Stray hum pickup *preamp* cathode R-bias vs. battery bias & 12AU7vs.5687
This one's got me. (and yes, I've searched on hum til my eyes bled) -- can you say "star ground"? I can!
So, here it is: my preamp (12AU7 common-cathode followed by cathode follower) was all quiet (just tube rush) when I had a bypassed resistor bias on the gain stage cathode. Switching to a battery bias brought on considerable hum. (I tried both traditional battery-on-cathode as well as a fixed-bias scheme for fun, C on input, grounded cathode - same noise).
Here's more on the noise: basic 120Hz noise that escalates with increasing level on a BentAudio stepped attenuator. This is a PCB-relay based unit with SMD resistors. It is a "hybrid-ladder", the shunt resistor is switched out every 5 steps only. Indeed, you can hear the noise go from 0-level on up like:
That is until it gets to MAX, i.e no voltage division/full signal = NO NOISE!!! So it's really loud at "60" and quiet at "61" (max). Wha? Clearly the noise is entering the attenuator. So:
I tried shielding the entire attenuator module of one channel in a Hammond Aluminum cast box, grounded that, and ran a shield to the tube socket... very little improvement here unfortunately. Yes, I am using grid stoppers (510R). I CAN make the noise go away by running the filaments etc. from a battery; this is not B+ noise. Trying to make a quieter filament supply only helps a little (adding capacitance, trying a capacitance multiplier). The filament supply is lifted 75V. Removing the lift has no effect.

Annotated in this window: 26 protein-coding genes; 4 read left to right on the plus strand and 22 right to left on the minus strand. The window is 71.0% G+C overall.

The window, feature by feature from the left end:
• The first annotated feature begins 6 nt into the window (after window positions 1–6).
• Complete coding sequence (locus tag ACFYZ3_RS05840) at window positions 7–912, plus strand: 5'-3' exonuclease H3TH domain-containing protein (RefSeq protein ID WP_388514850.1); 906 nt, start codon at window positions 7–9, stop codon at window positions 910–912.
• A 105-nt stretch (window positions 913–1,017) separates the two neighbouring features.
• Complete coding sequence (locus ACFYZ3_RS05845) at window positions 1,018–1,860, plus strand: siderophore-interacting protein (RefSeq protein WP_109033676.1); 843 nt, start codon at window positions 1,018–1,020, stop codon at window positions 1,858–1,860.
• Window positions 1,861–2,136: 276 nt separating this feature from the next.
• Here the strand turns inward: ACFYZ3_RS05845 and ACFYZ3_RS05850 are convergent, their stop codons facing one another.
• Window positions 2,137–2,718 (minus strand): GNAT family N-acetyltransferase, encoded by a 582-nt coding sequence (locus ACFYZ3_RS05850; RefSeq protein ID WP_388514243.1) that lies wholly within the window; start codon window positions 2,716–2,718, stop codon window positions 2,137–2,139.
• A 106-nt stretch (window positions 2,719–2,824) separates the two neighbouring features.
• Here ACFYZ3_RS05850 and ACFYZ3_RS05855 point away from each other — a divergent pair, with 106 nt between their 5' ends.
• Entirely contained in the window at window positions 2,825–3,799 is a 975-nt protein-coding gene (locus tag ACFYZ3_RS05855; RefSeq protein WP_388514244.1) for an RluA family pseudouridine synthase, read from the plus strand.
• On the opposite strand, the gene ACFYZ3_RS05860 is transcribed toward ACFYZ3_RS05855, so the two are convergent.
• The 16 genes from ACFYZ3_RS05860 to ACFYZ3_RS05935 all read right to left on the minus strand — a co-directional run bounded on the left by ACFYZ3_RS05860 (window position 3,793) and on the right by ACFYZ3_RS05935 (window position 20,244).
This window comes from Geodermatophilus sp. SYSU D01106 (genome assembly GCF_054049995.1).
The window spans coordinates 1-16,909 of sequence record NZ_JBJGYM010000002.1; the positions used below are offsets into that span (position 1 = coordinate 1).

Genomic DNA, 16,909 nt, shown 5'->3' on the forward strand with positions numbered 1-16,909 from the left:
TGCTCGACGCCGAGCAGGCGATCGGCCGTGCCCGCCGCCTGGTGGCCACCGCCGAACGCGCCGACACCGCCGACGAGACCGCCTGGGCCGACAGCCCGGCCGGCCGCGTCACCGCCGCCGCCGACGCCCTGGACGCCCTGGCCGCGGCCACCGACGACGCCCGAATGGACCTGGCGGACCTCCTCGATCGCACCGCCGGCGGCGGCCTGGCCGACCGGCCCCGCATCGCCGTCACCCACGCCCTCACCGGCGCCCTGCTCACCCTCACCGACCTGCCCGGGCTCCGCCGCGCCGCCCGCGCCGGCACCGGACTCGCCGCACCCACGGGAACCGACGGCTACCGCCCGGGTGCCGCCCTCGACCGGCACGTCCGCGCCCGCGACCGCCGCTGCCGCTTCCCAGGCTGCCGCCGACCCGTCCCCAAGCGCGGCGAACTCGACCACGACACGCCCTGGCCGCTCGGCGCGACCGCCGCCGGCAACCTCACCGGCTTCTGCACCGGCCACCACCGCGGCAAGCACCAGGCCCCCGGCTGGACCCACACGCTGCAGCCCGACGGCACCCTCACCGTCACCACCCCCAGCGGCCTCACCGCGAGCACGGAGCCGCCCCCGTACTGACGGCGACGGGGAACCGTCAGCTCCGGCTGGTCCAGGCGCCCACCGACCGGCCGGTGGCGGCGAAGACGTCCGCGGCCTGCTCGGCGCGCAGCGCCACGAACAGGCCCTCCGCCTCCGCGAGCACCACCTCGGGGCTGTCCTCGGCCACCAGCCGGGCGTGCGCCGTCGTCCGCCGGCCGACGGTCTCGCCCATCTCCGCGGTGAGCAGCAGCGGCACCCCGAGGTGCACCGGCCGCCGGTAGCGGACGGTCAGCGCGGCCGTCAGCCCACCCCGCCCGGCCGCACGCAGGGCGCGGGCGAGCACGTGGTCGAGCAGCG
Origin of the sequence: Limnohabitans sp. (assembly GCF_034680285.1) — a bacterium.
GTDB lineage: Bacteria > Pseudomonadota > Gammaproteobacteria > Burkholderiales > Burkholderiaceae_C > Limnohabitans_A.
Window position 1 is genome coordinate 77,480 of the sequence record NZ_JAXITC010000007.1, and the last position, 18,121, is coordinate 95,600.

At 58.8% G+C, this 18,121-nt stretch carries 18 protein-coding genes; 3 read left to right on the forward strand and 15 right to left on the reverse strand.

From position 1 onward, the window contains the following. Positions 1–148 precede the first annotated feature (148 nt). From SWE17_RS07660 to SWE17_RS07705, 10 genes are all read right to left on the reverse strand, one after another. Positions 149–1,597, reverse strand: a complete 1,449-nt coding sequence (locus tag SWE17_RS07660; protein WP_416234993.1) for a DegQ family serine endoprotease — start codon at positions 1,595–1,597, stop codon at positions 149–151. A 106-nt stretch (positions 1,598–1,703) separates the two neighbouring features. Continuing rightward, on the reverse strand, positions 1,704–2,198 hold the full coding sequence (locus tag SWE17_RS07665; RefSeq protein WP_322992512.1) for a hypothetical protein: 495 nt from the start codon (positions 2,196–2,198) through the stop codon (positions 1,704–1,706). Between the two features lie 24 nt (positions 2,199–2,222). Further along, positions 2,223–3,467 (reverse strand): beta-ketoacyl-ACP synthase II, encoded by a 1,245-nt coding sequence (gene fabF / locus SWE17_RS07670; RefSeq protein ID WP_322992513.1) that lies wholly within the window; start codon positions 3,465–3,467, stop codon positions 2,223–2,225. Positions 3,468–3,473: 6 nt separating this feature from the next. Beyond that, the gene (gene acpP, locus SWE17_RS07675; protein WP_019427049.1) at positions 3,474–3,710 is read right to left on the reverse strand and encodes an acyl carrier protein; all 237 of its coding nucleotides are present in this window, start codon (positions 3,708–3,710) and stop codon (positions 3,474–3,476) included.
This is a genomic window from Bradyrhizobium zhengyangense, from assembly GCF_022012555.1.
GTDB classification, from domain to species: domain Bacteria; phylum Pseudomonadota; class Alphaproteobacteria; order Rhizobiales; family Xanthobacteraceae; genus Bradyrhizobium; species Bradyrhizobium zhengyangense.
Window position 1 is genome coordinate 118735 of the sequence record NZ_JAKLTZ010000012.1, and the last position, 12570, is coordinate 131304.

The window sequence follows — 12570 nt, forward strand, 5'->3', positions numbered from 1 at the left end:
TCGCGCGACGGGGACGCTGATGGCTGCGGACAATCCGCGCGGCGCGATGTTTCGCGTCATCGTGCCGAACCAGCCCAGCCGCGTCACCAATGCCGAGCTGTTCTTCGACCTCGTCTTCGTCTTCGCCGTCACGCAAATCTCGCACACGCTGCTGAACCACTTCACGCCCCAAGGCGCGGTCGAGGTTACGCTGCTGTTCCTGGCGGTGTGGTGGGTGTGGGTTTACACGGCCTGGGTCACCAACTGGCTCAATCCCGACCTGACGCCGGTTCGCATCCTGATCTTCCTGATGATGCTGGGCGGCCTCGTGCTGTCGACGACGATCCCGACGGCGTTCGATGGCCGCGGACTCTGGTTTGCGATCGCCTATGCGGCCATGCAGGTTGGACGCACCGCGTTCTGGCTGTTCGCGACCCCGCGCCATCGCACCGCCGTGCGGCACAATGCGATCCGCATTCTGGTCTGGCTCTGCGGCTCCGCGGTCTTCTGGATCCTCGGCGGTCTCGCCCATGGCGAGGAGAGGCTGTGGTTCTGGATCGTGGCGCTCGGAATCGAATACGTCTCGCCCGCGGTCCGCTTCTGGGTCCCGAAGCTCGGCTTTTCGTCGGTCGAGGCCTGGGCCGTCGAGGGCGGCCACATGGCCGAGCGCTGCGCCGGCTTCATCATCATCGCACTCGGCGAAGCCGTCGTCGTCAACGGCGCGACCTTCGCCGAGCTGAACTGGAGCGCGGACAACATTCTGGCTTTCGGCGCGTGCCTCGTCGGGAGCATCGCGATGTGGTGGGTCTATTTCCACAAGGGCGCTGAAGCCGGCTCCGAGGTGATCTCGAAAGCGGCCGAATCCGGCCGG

The most recent thing I tried REALLY got me twisted: subbing in 5687 tubes for the 12AU7s makes the noise disappear again! What gives??? I thought maybe the 12AU7s were dumping excessive grid current through the attenuator, but measuring voltage offset shows that this is not the case. Different brands of 12AU7 all do the same. I know, I know, the 5687s sound better and fix the noise, but I just need to know what's going on here!
Anybody?:spin: :spin: :spin:
best way to learn is without any help...
... that way you learn more.
I have basically fixed the problem - by finally upping the value of the capacitor which 'floats' the filament supply at 90V in reference to ground. Increasing the value from 0.10uF to 100uF did the trick! The rest is all to do with sub-optimal layout on my part.
In the process I found that one of the resistors in the voltage-divider for the filament supply float had gone bad and I was only getting 22V float. 90V is more like it. I'm using a 1M-680K divider. What do the rest of you use for this network?
And seriously, why would a battery bias attarct more noise to begin with, and why would a different but not too dissimilar input triode be that much quieter??? seriously, I want to learn something here.
OK... im going to take a cue from programming here and ask - are you sure it was teh switch to the battery bias? You could have done something inadvertently in the switch... and are misplacing the blame? You could have even just moved a wire inside the unit an inch or two near a hum producing component for instance... I guess Im saying, it's not always the obvious.
I haven't ever messed with a battery bias supply so I can't comment much on that, but by technical reasoning... I don't see how switching from a resistor to a battery should matter... did you remove the bypassing capacitor as well? You might want to leave it in place, even with the battery...??
|All times are GMT. The time now is 12:19 AM.|
vBulletin Optimisation provided by vB Optimise (Pro) - vBulletin Mods & Addons Copyright © 2017 DragonByte Technologies Ltd.
Copyright ©1999-2017 diyAudio